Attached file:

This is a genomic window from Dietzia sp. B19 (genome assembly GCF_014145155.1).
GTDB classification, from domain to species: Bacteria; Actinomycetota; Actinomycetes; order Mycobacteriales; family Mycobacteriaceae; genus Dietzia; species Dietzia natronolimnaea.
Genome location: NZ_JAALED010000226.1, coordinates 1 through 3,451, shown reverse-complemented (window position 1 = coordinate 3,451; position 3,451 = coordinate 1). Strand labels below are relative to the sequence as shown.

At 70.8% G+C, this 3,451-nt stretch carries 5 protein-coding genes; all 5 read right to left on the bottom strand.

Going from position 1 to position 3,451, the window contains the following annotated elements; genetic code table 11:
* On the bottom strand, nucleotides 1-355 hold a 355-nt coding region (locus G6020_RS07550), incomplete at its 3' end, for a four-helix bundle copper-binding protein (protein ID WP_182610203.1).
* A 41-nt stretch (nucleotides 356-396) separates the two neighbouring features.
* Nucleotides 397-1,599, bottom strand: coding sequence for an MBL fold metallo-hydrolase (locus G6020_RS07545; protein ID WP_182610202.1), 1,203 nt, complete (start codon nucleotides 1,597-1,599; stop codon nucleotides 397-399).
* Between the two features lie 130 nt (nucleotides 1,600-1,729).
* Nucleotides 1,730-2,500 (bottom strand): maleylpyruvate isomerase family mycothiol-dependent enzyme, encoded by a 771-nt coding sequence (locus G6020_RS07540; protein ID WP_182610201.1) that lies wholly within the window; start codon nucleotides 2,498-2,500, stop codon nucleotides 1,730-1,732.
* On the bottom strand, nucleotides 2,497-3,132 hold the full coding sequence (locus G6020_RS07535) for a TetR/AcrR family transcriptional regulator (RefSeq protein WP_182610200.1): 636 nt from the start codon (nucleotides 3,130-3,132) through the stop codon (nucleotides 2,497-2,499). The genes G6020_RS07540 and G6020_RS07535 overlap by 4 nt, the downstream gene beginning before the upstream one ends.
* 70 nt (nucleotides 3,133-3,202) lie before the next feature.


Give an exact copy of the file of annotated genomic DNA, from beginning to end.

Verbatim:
This is a genomic window from Dietzia sp. B19 (genome assembly GCF_014145155.1).
GTDB classification, from domain to species: Bacteria; Actinomycetota; Actinomycetes; order Mycobacteriales; family Mycobacteriaceae; genus Dietzia; species Dietzia natronolimnaea.
Genome location: NZ_JAALED010000226.1, coordinates 1 through 3,451, shown reverse-complemented (window position 1 = coordinate 3,451; position 3,451 = coordinate 1). Strand labels below are relative to the sequence as shown.

At 70.8% G+C, this 3,451-nt stretch carries 5 protein-coding genes; all 5 read right to left on the bottom strand.

Going from position 1 to position 3,451, the window contains the following annotated elements; genetic code table 11:
* On the bottom strand, nucleotides 1-355 hold a 355-nt coding region (locus G6020_RS07550), incomplete at its 3' end, for a four-helix bundle copper-binding protein (protein ID WP_182610203.1).
* A 41-nt stretch (nucleotides 356-396) separates the two neighbouring features.
* Nucleotides 397-1,599, bottom strand: coding sequence for an MBL fold metallo-hydrolase (locus G6020_RS07545; protein ID WP_182610202.1), 1,203 nt, complete (start codon nucleotides 1,597-1,599; stop codon nucleotides 397-399).
* Between the two features lie 130 nt (nucleotides 1,600-1,729).
* Nucleotides 1,730-2,500 (bottom strand): maleylpyruvate isomerase family mycothiol-dependent enzyme, encoded by a 771-nt coding sequence (locus G6020_RS07540; protein ID WP_182610201.1) that lies wholly within the window; start codon nucleotides 2,498-2,500, stop codon nucleotides 1,730-1,732.
* On the bottom strand, nucleotides 2,497-3,132 hold the full coding sequence (locus G6020_RS07535) for a TetR/AcrR family transcriptional regulator (RefSeq protein WP_182610200.1): 636 nt from the start codon (nucleotides 3,130-3,132) through the stop codon (nucleotides 2,497-2,499). The genes G6020_RS07540 and G6020_RS07535 overlap by 4 nt, the downstream gene beginning before the upstream one ends.
* 70 nt (nucleotides 3,133-3,202) lie before the next feature.